Shrimp and Peaches Both Recalled Due to Salmonella

Shrimp and Peaches Both Recalled Due to Salmonella

The U.S. Food and Drug Administration is drawing attention to two big national food recalls to prevent salmonella outbreaks. The advisories are focused on frozen shrimp and both bagged and bulk peaches.

As of Aug. 19, 2020, the salmonella outbreak linked to peaches has sickened 68 people in nine states. So far, there are no reports of anyone getting sick from the shrimp. Both investigations are ongoing.

Frozen Shrimp

Consumers should not eat any recalled frozen cooked, peeled and deveined shrimp sold in 1-pound, 1.5-pound, and 2-pound bags from Kader Exports.

The affected shrimp products were distributed from late February to mid-May 2020 under different brand names, including Kirkland, Fresh Market, Aqua Star Reserve, Censea, Tops, Unistar and Wellsley Farms. Review the full list of recalled products here.

Bulk and Bagged Peaches

Consumers should not eat any recalled Wawona- supplied bagged or bulk (loose) peaches sold nationwide. The expanded recall impacts retailers including Walmart, Target, Aldi, Food Lion, Kroger and Wegmans. The recall includes bulk peaches sold from June 1 through Aug. 3—and bagged peaches sold from June 1 to Aug. 19. Review the full list of recalled products here.

What Is Salmonella?

Salmonella are bacteria that cause intestinal illness. Children younger than 5 years of age, adults ages 65 and older, and people with weakened immune systems are more likely to have a severe infection.

The most common symptoms are diarrhea, fever and abdominal cramps. It’s likely to be a salmonella infection if symptoms begin six hours to six days after suspected ingestion—and if those symptoms last four to seven days.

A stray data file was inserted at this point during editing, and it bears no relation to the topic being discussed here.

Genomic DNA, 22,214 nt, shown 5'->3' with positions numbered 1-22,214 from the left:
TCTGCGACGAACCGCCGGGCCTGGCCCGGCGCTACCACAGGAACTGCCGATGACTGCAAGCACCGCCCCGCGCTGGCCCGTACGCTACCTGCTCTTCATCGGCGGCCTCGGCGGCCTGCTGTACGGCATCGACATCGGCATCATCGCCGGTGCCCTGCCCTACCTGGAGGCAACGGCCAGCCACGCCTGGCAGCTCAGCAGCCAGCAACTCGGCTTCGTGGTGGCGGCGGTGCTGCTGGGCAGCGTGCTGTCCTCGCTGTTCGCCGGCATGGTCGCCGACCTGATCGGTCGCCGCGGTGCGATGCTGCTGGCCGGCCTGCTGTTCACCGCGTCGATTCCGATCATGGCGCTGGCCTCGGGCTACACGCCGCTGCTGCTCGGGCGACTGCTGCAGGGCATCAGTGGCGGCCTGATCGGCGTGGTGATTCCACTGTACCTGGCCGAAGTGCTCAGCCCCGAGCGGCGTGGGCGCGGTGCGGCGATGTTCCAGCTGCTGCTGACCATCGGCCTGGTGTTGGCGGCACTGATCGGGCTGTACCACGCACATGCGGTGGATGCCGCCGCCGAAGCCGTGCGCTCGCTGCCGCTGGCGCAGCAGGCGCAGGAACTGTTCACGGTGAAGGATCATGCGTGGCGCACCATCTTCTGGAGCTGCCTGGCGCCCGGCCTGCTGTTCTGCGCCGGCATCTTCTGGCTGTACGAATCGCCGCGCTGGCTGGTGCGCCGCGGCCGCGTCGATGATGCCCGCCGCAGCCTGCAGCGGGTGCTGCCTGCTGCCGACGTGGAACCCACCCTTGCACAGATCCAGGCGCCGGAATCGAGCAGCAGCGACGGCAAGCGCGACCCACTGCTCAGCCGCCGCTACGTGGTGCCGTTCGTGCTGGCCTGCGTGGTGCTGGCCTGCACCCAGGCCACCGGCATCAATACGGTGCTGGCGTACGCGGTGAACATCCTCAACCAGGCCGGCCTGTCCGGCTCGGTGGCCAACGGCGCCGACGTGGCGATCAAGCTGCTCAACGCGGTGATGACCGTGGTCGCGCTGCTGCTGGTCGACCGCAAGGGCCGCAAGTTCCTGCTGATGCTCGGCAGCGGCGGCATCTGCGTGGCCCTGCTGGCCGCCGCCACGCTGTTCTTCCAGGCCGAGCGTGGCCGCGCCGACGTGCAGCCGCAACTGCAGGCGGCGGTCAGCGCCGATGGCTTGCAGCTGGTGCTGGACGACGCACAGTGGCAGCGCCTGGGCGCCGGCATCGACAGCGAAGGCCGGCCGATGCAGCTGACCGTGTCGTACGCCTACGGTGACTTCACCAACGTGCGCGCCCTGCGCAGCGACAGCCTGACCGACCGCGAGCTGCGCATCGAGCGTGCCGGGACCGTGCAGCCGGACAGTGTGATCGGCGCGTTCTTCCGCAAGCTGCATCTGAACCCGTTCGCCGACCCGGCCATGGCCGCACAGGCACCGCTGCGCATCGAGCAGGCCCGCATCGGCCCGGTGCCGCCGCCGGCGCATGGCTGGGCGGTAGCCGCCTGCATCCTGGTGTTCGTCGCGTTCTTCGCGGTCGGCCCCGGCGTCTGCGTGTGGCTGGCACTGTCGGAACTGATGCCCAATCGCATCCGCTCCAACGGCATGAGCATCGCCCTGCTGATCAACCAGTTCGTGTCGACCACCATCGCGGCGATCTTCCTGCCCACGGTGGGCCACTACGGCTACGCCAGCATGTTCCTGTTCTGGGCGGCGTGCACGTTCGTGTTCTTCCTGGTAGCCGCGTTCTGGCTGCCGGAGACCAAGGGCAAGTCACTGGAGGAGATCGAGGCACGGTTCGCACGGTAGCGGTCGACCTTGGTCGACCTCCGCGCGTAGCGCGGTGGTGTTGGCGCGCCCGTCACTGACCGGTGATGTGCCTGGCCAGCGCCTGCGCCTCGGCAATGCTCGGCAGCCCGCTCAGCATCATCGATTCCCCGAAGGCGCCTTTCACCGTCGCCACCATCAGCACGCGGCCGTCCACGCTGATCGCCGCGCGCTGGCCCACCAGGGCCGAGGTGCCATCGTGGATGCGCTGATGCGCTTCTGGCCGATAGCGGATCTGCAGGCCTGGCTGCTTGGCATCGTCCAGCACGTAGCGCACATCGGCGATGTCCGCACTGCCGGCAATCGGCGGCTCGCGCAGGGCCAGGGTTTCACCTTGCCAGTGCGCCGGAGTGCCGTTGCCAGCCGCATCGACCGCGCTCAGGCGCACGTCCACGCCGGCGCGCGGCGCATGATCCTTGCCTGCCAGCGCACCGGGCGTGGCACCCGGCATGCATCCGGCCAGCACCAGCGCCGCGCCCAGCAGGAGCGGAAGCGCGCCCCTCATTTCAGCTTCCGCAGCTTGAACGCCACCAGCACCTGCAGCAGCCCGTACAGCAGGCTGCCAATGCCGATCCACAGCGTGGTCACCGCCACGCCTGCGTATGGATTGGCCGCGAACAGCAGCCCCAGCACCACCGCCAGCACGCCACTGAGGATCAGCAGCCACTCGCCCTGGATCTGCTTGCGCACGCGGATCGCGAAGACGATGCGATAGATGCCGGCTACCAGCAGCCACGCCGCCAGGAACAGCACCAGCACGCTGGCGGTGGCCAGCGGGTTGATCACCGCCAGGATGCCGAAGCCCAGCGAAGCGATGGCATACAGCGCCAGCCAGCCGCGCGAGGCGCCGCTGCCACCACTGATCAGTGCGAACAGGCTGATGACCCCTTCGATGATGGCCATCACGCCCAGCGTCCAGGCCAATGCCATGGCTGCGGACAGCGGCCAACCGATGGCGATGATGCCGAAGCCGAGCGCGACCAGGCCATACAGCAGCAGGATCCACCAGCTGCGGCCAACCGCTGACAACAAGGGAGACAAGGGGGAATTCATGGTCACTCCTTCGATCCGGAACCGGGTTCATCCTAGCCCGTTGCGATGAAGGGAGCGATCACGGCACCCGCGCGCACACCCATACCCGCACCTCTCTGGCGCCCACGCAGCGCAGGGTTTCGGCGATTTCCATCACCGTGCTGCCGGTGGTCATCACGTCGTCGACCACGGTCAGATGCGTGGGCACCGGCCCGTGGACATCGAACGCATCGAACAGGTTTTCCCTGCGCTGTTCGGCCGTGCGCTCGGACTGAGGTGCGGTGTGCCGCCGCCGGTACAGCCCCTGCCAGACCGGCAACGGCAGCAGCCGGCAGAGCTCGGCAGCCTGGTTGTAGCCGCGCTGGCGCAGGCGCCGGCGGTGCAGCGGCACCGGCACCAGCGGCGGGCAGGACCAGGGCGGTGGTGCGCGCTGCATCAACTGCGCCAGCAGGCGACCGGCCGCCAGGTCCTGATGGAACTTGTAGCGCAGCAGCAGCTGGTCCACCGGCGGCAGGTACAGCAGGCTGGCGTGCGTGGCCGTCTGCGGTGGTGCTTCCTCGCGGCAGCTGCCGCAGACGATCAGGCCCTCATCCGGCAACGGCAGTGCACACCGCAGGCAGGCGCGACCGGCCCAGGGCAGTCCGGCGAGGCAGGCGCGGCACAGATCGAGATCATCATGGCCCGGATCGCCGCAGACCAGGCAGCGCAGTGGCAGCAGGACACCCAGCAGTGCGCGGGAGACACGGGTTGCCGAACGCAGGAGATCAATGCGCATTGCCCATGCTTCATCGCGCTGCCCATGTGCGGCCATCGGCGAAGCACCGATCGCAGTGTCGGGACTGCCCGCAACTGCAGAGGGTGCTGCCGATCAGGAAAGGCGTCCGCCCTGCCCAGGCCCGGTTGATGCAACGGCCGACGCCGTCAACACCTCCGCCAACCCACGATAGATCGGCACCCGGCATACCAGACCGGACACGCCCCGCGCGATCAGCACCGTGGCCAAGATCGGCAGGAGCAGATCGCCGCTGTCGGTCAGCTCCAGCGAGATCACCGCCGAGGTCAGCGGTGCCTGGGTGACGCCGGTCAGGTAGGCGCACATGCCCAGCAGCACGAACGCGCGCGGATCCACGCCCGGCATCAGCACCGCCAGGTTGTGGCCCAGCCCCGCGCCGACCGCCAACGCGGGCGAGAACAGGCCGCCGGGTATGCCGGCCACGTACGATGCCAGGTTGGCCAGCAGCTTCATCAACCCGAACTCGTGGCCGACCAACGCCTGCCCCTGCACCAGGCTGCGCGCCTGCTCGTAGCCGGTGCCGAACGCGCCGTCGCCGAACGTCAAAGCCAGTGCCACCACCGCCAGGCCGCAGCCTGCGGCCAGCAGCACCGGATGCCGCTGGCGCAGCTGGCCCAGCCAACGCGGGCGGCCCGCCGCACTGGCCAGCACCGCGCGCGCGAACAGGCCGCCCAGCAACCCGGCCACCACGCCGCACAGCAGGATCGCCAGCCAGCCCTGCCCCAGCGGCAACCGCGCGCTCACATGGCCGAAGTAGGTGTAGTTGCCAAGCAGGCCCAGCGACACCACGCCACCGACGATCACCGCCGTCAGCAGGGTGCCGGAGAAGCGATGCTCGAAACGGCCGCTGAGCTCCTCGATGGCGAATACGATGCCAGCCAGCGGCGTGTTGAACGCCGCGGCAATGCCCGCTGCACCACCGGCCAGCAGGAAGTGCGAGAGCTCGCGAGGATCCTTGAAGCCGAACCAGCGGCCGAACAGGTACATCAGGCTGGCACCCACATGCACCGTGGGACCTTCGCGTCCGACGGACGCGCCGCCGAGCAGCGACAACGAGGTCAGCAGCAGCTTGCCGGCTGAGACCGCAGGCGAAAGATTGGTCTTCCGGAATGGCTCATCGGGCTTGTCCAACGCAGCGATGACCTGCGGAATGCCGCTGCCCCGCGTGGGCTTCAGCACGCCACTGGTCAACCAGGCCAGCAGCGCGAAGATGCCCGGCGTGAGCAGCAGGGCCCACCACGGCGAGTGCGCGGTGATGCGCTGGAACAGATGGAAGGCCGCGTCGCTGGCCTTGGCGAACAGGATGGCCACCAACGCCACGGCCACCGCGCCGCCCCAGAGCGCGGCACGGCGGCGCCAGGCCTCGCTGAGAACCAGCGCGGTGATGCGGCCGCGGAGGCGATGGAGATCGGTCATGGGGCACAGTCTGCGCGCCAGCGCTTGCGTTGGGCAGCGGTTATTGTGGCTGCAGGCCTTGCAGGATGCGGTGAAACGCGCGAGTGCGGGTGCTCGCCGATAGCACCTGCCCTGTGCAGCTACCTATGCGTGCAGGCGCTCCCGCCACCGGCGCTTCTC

Most people recover without treatment, but the infection may be severe for some and spread from the intestines to the bloodstream. Regardless, it’s important to seek medical attention for a possible salmonella infection.

Salmonella bacteria cause 1.35 million infections and 26,500 hospitalizations in the United States every year.

– The Centers for Disease Control and Prevention

What’s Next?

Check your freezer, refrigerator or pantry for recalled shrimp or peaches. Anyone who bought affected food should throw it away, even if some were eaten and no one has gotten sick.

For further protection, thoroughly sanitize surfaces that may have come in contact with the affected product (e.g., cutting boards, countertops, refrigerators and storage bins).

If you exhibit symptoms of a salmonella infection, contact your doctor.

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